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Justices Kagan, Jackson cast doubt on Colorado’s case to keep Trump off ballot

Feb 8

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Did the Colorado Supreme Court err in ordering President Trump be excluded from the 2024 presidential primary ballot? That is the question the Supreme Court will answer, and during oral arguments on Thursday, Feb. 8, the justices cast serious doubts on Colorado’s decision.

In December, Colorado’s Supreme Court ruled that former President Trump is disqualified from a second term because he engaged in insurrection and therefore the Colorado Secretary of State should keep him off the 2024 presidential primary ballot.

The case is grounded in Section 3 of the 14th Amendment of the U.S. Constitution, which states: 

“No person shall be a Senator or Representative in Congress, or elector of President and Vice President, or hold any office, civil or military…having previously taken an oath, as a member of Congress, or as an officer of the United States…to support the Constitution of the United States, shall have engaged in insurrection or rebellion against the same, or given aid or comfort to the enemies thereof. But Congress may by a vote of two-thirds of each House, remove such disability.”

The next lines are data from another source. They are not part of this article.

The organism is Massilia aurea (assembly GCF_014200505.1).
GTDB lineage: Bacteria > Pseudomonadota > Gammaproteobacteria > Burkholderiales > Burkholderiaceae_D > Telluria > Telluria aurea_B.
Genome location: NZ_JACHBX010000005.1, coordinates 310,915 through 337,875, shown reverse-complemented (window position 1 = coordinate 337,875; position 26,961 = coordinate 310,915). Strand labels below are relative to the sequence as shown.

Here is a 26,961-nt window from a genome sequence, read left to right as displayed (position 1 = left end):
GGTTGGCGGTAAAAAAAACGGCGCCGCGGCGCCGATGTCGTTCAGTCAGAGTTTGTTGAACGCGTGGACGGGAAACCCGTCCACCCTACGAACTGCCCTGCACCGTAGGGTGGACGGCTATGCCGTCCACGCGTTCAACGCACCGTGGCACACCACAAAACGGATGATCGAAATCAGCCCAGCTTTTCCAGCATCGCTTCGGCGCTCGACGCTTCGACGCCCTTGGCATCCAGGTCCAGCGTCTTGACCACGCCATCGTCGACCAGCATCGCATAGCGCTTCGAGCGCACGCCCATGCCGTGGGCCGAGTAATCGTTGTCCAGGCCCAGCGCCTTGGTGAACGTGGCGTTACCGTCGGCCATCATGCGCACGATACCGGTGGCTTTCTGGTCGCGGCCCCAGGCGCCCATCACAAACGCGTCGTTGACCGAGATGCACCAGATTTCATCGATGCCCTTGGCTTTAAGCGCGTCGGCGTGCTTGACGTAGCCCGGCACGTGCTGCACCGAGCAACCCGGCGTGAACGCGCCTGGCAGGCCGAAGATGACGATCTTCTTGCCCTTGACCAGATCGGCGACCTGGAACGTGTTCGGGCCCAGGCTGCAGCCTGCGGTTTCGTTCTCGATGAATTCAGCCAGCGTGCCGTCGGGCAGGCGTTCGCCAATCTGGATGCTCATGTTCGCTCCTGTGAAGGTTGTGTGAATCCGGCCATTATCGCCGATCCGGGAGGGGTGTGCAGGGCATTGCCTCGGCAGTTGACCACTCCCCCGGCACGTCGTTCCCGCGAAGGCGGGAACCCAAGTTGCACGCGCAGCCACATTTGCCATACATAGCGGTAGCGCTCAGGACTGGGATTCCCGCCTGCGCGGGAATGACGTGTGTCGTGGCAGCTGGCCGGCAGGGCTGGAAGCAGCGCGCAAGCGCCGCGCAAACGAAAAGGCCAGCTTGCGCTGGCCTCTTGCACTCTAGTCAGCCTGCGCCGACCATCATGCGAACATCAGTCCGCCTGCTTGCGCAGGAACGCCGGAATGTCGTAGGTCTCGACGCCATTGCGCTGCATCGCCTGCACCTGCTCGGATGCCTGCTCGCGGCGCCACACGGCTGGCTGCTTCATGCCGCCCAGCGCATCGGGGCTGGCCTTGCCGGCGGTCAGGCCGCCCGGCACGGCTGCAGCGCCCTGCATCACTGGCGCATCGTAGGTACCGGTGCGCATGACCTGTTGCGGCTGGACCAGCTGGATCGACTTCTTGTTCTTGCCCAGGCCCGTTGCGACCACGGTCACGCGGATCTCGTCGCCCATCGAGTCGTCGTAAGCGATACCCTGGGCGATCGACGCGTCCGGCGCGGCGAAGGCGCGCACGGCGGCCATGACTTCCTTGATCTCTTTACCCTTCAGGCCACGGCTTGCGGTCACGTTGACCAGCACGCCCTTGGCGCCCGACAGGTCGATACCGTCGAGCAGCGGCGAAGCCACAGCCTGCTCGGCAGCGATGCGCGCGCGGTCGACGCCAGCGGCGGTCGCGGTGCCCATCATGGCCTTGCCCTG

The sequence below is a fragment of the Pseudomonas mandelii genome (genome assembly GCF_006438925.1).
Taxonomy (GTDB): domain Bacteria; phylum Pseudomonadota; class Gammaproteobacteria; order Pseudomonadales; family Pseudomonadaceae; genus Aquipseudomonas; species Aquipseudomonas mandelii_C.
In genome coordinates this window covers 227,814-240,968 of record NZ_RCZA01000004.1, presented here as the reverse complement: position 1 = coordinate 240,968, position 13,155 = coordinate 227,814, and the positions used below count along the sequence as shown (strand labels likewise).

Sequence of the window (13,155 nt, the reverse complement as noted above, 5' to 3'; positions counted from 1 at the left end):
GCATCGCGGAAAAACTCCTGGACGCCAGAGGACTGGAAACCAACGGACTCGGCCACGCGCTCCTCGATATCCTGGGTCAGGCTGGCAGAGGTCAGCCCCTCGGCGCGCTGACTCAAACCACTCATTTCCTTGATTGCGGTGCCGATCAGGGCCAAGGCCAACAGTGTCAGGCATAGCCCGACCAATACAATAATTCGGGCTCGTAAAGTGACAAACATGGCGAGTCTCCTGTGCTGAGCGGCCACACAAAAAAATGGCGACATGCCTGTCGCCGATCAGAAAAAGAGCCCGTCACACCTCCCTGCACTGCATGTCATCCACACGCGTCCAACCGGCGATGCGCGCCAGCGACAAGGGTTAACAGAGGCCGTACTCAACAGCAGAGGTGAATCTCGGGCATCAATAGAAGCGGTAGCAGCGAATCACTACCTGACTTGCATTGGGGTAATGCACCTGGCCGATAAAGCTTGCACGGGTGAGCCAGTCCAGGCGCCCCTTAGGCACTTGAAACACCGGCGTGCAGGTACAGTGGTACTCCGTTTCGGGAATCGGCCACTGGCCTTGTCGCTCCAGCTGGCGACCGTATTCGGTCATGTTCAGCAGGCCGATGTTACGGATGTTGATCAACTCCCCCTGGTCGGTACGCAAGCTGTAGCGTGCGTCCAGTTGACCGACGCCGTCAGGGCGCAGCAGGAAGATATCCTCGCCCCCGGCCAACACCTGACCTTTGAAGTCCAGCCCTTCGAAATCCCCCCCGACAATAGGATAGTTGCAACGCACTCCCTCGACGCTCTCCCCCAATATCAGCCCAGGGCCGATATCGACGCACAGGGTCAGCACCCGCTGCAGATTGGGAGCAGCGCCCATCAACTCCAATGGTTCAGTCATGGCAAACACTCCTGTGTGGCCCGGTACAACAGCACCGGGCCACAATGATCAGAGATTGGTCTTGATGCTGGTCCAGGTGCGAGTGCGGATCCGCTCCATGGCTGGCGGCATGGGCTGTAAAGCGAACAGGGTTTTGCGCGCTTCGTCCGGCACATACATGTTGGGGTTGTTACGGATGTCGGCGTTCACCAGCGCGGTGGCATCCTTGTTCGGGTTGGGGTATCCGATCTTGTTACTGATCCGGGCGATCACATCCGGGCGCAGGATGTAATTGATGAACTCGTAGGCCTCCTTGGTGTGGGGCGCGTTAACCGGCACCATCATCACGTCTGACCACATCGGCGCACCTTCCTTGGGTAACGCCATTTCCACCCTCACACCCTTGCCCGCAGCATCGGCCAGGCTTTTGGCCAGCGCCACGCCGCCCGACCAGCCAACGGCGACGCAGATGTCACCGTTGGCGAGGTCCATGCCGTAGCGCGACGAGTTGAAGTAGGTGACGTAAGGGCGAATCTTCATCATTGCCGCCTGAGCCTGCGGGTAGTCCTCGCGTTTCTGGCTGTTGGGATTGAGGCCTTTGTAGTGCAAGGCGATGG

Trump’s lawyers argued he can’t be removed from the ballot for two main reasons: 

  1. President Trump is not covered by Section 3 because the president is not an officer of the United States. The “officer” term is used throughout the Constitution and refers only to appointed officials and it does not encompass elected individuals such as the president or members of Congress. 
  2. Section 3 cannot be used to exclude a presidential candidate from the ballot, even if that candidate is disqualified from serving as president under Section 3, because Congress can lift that disability after the candidate is elected.

“What if somebody came into a State Secretary of State’s office and said, ‘I took the oath specified in Section 3. I participated in an insurrection and I want to be on the ballot.’ Does the Secretary of State have the authority in that situation to say, ‘No, you’re disqualified’?” Chief Justice John Roberts asked. 

“No, the Secretary of State could not do that consistent with term limits,” Jonathan Mitchell, attorney for former President Donald Trump, answered. “Because even if the candidate is an admitted insurrectionist, Section 3 still allows the candidate to run for office and even win election to office and then see whether Congress lifts that disability after the election.”

Lawyers representing the Colorado voters who want Trump off the ballot argued: 

  1. Section 3 does apply to presidents. It used deliberately broad language to cover all positions of federal power requiring an oath to the constitution. 
  2. Article II and 10th Amendment give states the power to ensure their citizens’ votes aren’t wasted on a candidate who is barred from holding office. 

“States are allowed to safeguard their ballots by excluding those who are underage, foreign born, running for a third presidential term, or as here, those who have engaged in insurrection against the Constitution in violation of their oath,” Jason Murray, the attorney representing Colorado voters, said.